BALTIMORE (AP) — The Latest on the Department of Justice's request for more time to "review and assess" a proposed agreement to overhaul the Baltimore Police Department (all times local):
Maryland lawmakers say they have written to Attorney General Jeff Sessions and asked him to rescind a request the Justice Department made to delay police reforms.
The letter was signed by U.S. Sens. Ben Cardin and Chris Van Collen, and congressmen Elijah Cummings, Dutch Ruppersberger and John Sarbanes, who said they object to the Justice Department's request.
The agency asked a Baltimore judge to postpone a hearing on a proposed agreement to overhaul the Baltimore Police Department. The Justice Department says it wants a 90-day delay in order to re-evaluate the agreement and determine whether it will hinder efforts to fight violent crime.
The lawmakers said they want to work with the Justice Department "to rebuild public trust in the Baltimore Police Department through these much-needed and long-overdue reforms."
Baltimore Mayor Catherine Pugh says the city will press ahead with efforts to reform its police department, but wants the Justice Department to commit to a court-ordered plan to fix problems with how officers enforce the law.
The Justice Department on Monday filed a motion with a judge seeking a delay before putting in place a consent decree that would mandate reforms. It was developed following an investigation that found excessive use of force and other abuses by the police department.
Pugh said Tuesday that the city has already begun the reforms, but needs more money and support from the federal government to complete the process. She says the city has set aside some money for improvements, and while it's "not nearly enough," it's "enough to get things moving."
Chicago says it's pushing ahead with police department reforms, no matter what the Department of Justice does.
Attorney General Jeff Sessions announced Monday that he had ordered a sweeping review of the Justice Department's interactions with local law enforcement. That includes scrutinizing the effectiveness of existing and proposed consent decrees that involve courts enforcing police reforms.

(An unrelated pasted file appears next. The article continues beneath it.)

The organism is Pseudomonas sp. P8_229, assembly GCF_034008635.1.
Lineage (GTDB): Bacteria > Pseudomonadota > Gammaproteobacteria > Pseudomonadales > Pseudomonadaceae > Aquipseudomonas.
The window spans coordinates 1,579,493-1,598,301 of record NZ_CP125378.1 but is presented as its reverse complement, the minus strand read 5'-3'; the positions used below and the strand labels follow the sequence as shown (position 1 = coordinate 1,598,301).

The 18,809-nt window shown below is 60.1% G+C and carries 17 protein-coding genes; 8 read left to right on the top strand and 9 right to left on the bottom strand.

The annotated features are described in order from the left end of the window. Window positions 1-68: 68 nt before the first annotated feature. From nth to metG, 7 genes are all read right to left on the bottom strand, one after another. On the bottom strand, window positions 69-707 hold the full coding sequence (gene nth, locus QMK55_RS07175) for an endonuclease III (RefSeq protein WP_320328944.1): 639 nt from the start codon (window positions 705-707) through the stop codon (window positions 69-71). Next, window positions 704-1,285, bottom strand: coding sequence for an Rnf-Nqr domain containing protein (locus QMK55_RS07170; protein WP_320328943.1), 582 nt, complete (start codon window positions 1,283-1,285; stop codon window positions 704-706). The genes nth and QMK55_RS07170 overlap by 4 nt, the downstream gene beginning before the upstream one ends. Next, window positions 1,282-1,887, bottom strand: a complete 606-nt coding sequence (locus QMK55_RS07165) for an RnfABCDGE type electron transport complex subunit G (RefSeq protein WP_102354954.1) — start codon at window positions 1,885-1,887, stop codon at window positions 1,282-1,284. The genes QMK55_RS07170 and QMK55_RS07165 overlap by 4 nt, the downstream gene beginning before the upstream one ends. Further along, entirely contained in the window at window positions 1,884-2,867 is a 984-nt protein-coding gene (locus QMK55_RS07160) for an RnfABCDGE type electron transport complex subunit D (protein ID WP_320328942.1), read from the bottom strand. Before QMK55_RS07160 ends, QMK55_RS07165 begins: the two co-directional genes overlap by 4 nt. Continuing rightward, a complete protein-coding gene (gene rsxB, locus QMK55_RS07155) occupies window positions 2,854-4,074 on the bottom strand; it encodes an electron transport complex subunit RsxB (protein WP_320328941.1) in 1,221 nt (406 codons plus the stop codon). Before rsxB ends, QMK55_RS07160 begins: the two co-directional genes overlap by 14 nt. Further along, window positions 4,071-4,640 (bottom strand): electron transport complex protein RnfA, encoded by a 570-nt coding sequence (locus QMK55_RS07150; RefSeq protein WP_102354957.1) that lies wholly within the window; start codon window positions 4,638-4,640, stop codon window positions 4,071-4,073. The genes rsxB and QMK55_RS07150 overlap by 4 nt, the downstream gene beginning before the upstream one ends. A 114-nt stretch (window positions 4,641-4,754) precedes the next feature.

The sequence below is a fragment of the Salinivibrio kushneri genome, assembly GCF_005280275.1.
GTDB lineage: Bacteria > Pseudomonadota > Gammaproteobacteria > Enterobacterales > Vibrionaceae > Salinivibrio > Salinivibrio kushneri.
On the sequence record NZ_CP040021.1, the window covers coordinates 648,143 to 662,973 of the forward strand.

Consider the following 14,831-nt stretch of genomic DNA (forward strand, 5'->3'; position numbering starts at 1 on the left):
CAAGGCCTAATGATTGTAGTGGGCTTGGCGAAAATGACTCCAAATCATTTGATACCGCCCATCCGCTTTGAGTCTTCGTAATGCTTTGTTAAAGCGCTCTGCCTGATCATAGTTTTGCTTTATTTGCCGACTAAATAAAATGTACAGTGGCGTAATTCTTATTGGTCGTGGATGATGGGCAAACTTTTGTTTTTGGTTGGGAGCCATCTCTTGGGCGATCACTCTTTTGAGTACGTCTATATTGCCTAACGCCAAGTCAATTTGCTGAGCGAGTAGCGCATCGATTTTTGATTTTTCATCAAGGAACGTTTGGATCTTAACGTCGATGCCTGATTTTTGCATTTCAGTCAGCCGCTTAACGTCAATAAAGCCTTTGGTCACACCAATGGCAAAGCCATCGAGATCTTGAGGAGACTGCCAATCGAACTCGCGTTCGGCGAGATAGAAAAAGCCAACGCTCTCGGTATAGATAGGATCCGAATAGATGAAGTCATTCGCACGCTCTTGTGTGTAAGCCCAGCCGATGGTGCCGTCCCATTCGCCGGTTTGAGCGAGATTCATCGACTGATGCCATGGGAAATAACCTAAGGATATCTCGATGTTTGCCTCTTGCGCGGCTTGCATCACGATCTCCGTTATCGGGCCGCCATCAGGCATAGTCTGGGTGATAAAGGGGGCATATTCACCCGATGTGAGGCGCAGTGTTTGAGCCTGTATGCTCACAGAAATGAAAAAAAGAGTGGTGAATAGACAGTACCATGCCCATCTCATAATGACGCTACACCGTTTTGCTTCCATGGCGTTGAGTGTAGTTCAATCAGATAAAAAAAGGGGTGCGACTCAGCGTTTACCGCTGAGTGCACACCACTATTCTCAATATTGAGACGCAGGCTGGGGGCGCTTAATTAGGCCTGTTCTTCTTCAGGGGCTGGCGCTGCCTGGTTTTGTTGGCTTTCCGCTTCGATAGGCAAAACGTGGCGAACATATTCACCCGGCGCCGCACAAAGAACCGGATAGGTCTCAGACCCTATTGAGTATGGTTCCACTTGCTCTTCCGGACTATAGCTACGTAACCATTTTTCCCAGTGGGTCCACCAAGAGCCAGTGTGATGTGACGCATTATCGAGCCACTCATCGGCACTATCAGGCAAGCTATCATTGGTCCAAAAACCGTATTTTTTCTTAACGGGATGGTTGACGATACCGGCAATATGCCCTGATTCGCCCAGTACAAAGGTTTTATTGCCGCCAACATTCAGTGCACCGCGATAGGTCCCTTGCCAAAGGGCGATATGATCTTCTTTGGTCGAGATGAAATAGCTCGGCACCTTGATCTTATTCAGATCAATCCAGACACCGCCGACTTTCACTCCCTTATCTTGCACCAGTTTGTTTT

Sessions' announcement made no promises about the federal government's commitment to far-reaching reforms.
A joint statement from Mayor Rahm Emanuel and Police Superintendent Eddie Johnson later Monday said police reforms are in Chicago's "self-interest," which is "why Chicago has been, is, and always will be committed to reform."
A civil rights investigation during President Barack Obama's administration concluded in January that Chicago officers too often use excessive force.
A spokesman for the Baltimore mayor says officials are meeting with the city's attorney and plan to formally oppose a request from the Department of Justice to postpone a hearing on a proposed agreement to reform the police department.
The Justice Department filed a request to postpone a hearing on the proposed consent decree implementing sweeping reforms to Baltimore's troubled police department. Justice Department officials say they want to "review and assess" the agreement. They say they need more time to see how the proposed changes might conflict with new Attorney General Jeff Sessions' crime-fighting agenda.
Pugh and Police Commissioner Kevin Davis swiftly voiced their opposition to the request.
Baltimore's police commissioner says they're "ready to roll" with a proposed overhaul of the troubled department despite the Department of Justice's request for time to review the agreement.
Commissioner Kevin Davis said at a news conference Tuesday that the department knows it must get better and a consent decree will make the department better.
On Monday, the Department of Justice requested a 90-day continuance of a hearing on its proposed overhaul of the police department, saying it needed to determine how it might interfere with Attorney General Jeff Sessions' new focus on fighting violent crime.
Davis says the department can enact reforms itself, but change won't come at the pace that it is needed without such an agreement. He says a consent decree makes sure change happens no matter who is running the city or department.
Baltimore's mayor and police chief worked closely with Justice Department investigators to scrutinize the city's police force and embraced a plan they crafted to overhaul the troubled department.
So they were surprised by the Justice Department's sudden request Monday for more time to see how the proposed changes might conflict with new Attorney General Jeff Sessions' crime-fighting agenda. The government's request for a 90-day continuance came three days before a scheduled hearing before a federal judge.
Democratic Mayor Catherine Pugh and Police Commissioner Kevin Davis believed the proposed agreement would repair public trust in the police while also quelling violence.
They swiftly voiced their opposition to the requested delay, and pledged to press ahead with the business of transforming the police department, with or without a court-enforceable consent decree.